I will never forget the first time I entered the unique film world of John Boorman. I was around 17 or 18. A matinee screening of Zardoz at the National Film Theatre on London’s South Bank. I wandered out of a misty Autumn day into the mist-shrouded strangeness of the opening of that film and was spellbound. A giant stone head floats across a rocky wasteland —
— and Sean Connery emerges reborn out of the ashes of his tour of 007 duty as a bare-chested, mustachioed enforcer in a post-apocalyptic society populated by actors I knew from British sitcoms.
Strange does not even begin to describe this film and yet….. Yet…..
This was film making that did not play it safe. It tackled big themes and mythological subtext was pushed to the foreground. It was artful, adventurous, and frequently fell on its face. The performances pushed the envelope. In short, it was everything that mainstream British film-making of the time mostly wasn’t: risk-taking, emotionally naked, larger-than-life, intellectually challenging, and willing to put it all on the line.
I was hooked. I sought out Boorman’s previous work in late-night screenings at the Penultimate Picture Palace on the outskirts of Oxford, my film school at university. There was Deliverance; the masterpiece Point Blank (the ONLY truly great color film noir that is also the quintessential, ground-zero genre exploration of existential angst); the extraordinary Hell in the Pacific, in which Lee Marvin and Toshiro Mifune play two combat soldiers from World War II still fighting the war on a remote Pacific atoll long after VJ Day.
In 1981, Excalibur was released. This was Boorman’s vast, sprawling telling of the Arthurian legends, and I was spellbound. It was (and still is) the only time that a film has utterly committed to telling myth as if it was real history, with magic and the supernatural acting as strongly on the protagonists as their own turbulent emotions. Yes, the film is occasionally wayward, and elicits giggles in some of its more on-the-nose moments, largely because of memories of Monty Python and the Holy Grail which had been released some years earlier. But then again there are images, scenes, juxtapositions which are as breathtaking as any in cinema.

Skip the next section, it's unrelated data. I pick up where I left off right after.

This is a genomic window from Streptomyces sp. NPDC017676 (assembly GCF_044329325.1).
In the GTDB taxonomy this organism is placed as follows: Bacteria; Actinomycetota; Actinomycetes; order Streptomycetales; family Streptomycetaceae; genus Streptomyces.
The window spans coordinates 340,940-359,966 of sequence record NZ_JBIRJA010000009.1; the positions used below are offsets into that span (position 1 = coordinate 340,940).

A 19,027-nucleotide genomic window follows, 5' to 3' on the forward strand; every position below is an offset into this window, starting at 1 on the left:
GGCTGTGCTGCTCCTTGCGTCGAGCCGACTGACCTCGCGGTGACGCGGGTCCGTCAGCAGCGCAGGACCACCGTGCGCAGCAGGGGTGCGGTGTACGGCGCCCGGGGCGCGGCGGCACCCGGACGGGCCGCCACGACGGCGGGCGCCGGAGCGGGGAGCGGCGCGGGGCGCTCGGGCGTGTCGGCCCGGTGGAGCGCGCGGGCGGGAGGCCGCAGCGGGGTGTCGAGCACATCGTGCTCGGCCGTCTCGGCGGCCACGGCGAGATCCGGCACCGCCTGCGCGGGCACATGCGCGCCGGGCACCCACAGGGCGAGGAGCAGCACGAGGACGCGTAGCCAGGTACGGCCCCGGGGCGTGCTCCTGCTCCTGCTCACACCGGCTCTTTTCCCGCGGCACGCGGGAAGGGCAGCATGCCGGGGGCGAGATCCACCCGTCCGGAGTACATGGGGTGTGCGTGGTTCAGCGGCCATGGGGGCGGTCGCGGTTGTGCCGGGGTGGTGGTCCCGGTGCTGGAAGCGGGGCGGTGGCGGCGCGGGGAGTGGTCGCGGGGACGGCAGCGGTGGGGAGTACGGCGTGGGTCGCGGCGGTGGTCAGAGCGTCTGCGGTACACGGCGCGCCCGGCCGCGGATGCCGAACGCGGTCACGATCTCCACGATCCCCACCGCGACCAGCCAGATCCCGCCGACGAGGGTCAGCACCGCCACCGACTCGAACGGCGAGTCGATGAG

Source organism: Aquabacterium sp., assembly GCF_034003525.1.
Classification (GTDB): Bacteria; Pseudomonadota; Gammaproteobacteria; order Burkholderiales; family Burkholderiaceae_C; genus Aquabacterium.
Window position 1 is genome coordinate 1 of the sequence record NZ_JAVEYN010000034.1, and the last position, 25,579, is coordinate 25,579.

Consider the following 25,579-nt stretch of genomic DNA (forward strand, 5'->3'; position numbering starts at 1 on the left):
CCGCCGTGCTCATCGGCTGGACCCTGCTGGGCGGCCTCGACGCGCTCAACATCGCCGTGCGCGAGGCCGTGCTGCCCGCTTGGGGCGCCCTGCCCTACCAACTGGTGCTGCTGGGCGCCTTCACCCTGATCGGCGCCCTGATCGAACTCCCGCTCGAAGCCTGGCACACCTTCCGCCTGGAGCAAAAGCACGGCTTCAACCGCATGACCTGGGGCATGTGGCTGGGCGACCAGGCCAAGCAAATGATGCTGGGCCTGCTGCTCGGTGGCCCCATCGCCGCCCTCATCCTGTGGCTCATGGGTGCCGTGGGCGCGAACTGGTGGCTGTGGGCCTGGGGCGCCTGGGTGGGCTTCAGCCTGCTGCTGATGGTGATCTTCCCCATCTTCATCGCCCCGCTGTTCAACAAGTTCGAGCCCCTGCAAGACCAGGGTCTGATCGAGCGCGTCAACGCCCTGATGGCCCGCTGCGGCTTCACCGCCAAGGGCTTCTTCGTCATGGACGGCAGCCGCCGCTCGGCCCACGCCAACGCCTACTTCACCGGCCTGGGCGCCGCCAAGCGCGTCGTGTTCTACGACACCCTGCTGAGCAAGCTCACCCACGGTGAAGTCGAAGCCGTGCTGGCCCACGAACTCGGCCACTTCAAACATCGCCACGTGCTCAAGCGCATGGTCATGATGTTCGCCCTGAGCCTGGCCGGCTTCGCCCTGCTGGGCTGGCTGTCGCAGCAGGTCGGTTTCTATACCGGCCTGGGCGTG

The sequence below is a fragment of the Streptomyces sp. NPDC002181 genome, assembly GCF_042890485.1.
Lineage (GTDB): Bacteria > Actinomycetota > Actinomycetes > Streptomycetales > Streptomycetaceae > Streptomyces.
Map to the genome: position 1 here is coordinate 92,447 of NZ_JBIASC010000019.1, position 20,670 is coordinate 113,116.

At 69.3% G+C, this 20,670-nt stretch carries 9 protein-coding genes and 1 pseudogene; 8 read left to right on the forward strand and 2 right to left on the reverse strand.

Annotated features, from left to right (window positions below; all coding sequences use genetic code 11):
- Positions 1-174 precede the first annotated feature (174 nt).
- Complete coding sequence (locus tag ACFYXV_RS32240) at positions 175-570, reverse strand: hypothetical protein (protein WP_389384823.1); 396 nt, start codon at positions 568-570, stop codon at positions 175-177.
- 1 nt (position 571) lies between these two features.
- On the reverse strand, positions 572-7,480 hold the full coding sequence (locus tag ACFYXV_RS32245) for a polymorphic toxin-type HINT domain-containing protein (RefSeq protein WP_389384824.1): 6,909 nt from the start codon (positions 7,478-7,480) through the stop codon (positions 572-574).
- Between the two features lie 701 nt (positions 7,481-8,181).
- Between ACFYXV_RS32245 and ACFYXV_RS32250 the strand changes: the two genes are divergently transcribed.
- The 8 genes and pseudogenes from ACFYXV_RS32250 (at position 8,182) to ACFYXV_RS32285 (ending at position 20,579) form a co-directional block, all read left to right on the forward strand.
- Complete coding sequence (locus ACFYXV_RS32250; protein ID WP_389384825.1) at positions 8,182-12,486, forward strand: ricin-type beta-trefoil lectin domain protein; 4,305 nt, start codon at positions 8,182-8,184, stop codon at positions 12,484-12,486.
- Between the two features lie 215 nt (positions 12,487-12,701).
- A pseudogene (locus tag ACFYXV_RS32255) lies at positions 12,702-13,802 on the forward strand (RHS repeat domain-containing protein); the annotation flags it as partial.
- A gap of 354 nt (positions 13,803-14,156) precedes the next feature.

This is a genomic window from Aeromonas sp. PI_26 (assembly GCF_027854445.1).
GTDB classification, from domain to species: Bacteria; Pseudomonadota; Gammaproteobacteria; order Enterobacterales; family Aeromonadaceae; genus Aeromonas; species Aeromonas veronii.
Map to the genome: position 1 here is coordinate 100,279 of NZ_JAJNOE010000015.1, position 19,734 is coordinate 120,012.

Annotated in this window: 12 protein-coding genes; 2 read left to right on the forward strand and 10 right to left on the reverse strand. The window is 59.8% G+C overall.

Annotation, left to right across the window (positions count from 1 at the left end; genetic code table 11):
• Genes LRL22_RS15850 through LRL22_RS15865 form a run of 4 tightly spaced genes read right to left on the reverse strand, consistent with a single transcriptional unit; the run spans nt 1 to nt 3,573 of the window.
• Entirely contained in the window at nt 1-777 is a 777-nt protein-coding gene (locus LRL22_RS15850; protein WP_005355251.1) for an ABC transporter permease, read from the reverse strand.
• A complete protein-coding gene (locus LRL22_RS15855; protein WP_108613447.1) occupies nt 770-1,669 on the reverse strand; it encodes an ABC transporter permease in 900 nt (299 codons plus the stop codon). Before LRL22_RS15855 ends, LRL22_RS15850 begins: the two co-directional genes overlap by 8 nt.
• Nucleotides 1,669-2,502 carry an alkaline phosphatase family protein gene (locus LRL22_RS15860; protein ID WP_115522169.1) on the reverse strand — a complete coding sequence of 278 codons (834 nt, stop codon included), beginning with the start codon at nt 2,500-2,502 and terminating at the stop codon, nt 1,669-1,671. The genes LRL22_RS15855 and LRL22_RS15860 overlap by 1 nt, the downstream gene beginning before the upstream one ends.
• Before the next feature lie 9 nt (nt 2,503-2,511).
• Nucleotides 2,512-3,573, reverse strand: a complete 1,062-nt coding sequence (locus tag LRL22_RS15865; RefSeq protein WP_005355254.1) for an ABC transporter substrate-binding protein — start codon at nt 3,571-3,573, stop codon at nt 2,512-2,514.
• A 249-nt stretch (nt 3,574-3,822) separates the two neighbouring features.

And then there’s Merlin: Nicol Williamson’s entirely off-the-wall, off-kilter, playful, eccentric characterization that was savaged (and I mean savaged) by the critics of the time, but which I believed then, and certainly believe even more now, is one of the most iconoclastic and brave performances ever put on celluloid.
And a young, entirely sexy Helen Mirren as his evil nemesis.
Plus one of the most priapic, Jungian/Freudian (take your pick) sex scenes in movie history (you know the one….)
The best book written about Stanley Kubrick is by the leading critic of the French journal Positif, Michael Ciment. Which other director did he choose to write about in similarly expansive fashion? John Boorman. There’s a good reason for this. Like Kubrick, Boorman has consistently challenged our expectations of what a mainstream genre film can and should be. Both books have sat prominently on my bookshelf since they were published, and I dip into them often.
These thoughts were much in my mind last night as I strolled into the Aero Theatre in Santa Monica to see the Los Angeles premiere of John Boorman’s self-declared final film, Queen and Country, presented by the American Cinematheque.
It’s a sequel to his masterly autobiographical film about growing up during the London blitz, Hope and Glory. In attendance was Boorman himself, a spritely octogenarian, his eyes sparkling with all the wit and impishness that drives the originality and risk-taking at the heart of his work.